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Starter home inventory jumps in Boise

“When you have to tell people that the market’s too expensive for them to buy the American dream, it’s hard.”
Credit: Brian Myrick
A home at 4221 Marvin St. in Boise is listed for $299,900.

BOISE, Idaho —

This story originally appeared in the Idaho Press. 

Realtor Donna Rogers has been working with the same buyer, who is approved for a loan of up to $400,000, for months. When Rogers first started looking with her, there were one or two houses a week to look at, and many homes under $400,000 were not very high quality.

But now there are five or six homes coming onto the market a week. The inventory of starter homes is increasing, and it’s less stressful for buyers looking in a lower price range.

“It’s wonderful for her because now she has a choice,” Rogers said.

Boise’s market has been tough recently for anyone looking in a lower price range. It’s been depressing, Rogers said, when a buyer works hard and gets approved for up to $350,000 because there’s nothing out there for them.

“It’s kind of heartbreaking because America still has that dream that we get to buy a home here in this country. It’s still a wonderful gift,” Rogers said. “When you have to tell people that the market’s too expensive for them to buy the American dream, it’s hard.”

But now, anyone scrolling through Boise homes on real estate sites can see price cut after price cut, some by tens of thousands of dollars. As supply rises and demand for Boise homes cools off, home prices drop. And no one is helped more by price cuts than people looking in the lower section of the market.

In February, Intermountain Multiple Listing Service data showed 11 quality homes in Boise listed at less than $450,000, the Idaho Press reported at the time.

The lack of supply was prohibitive for anyone trying to get into the market at a lower price point. Large swaths of the market were locked out.

As of Wednesday, 193 single-family homes were listed in Boise on the Intermountain Multiple Listing Service for under $450,000, said Mary Barnett, managing broker at Amherst Madison Real Estate Advisors.

Rogers, who works with both sellers and buyers, sees the impact on both ends. A few months ago, Rogers did a comparative market analysis for a southeast Boise three-bed, two-bath listing. She felt the house could be listed between $435,000 and $445,000.

“Even if you list it for 435, you assume you’re going to get some multiple offers, and it’s probably going to drive it up a little bit,” Rogers said.

But recently she redid the comparable market analysis using the past couple of months of data and realized the home she was working with would be overpriced in that range. The home, at 1,216-square-feet, hit the market at $409,900. 

However, the outlook isn’t sunny for all buyers. Interest rates have increased which has removed people from the buying pool. For example, if someone was approved for up to $400,000 by a lender back in the winter, their buying power may have dropped into the $300,000s, Barnett said.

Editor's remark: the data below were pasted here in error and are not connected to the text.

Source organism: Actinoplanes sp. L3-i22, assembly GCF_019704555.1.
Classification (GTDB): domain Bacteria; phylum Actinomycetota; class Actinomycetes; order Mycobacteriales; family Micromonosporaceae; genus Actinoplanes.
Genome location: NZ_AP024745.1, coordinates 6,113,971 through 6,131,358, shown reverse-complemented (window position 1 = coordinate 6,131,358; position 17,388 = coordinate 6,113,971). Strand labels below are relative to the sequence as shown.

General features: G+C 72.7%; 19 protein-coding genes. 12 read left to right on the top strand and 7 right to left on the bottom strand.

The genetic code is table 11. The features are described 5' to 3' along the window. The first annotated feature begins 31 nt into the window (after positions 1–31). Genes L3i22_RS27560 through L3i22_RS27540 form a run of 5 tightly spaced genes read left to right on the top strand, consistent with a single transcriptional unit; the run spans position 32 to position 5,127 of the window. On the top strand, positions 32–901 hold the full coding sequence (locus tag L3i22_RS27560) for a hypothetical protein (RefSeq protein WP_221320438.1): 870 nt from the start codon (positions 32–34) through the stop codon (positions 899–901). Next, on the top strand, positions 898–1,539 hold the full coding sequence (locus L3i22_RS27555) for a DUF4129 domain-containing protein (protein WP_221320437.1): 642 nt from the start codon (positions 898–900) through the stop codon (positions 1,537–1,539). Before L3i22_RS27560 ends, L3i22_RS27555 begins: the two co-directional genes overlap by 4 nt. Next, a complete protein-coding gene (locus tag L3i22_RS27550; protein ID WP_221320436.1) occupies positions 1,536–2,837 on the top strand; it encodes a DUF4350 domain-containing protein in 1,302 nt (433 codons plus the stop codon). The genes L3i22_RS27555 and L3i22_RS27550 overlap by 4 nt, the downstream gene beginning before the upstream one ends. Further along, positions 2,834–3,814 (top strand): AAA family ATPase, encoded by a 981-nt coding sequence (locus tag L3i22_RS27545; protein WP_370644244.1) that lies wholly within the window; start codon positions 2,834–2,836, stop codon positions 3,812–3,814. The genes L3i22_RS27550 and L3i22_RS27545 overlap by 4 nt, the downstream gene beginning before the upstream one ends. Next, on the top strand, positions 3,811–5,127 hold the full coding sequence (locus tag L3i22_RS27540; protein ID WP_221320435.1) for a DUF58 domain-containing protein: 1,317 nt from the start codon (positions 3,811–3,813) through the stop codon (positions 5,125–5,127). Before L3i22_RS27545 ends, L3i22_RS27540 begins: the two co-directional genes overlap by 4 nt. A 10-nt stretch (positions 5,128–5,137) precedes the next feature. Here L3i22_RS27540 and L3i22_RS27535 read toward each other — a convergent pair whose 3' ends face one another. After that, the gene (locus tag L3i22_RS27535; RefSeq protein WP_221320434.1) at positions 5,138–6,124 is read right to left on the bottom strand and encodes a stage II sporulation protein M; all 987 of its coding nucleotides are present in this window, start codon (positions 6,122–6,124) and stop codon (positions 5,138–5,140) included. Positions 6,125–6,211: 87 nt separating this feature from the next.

For people who can find a home in their price points, there are many more options now and more negotiating power. Sellers are paying closing costs again or buying down the interest rate, Barnett said. This contrasts with the past couple years when sellers didn’t give any concessions.

But while some people have been removed from the buying pool, this drop in demand in the market is also what is helping houses sit on the market longer. A lot of agents and homeowners got into the mindset in Boise’s overheated market that if a house doesn’t sell immediately it’s overpriced, Barnett said.

“You just have more competition, it’s going to take longer to sell,” Barnett said. “I think everyone needs to take a deep breath.”

The last two years were not fun for buyers, said Christina Ward, realtor with Christina & Company Keller Williams Realty Boise. Some clients wrote eight to 10 offers last year, she said, and it was tough to deal with the heartache of making offers and getting beat out.

But now clients can go to a home, go see it again and think about the decision. Buyers can negotiate things like inspection repairs.

“That’s been really fun for us to be heroes for the buyers and help them get their best house and feel like they’re getting a good deal,” Ward said.

But at the same time, prices are not coming down. Ada County has appreciated at a 5.6% appreciation rate, which Ward said is still above average. However, Ward said last year it was 34.6% appreciation.

Though it’s still a buyer’s market, inventory is up from record lows during the past couple years.

“Whatever happened the last two years, we just have to forget about it,” Ward said. “It’s not going to happen again.”

Advice for first-time homebuyers:

Christina Ward, realtor with Christina & Company Keller Williams Realty Boise, thinks it's always a good time to buy as long as two things happen: 

  1. You plan to own it for a long time. Real estate goes up and down but eventually, it goes up again, she said. 
  2. You can afford it.

"I want to see young people buy houses," Ward said.

This story originally appeared in the Idaho Press. Read more at IdahoPress.com


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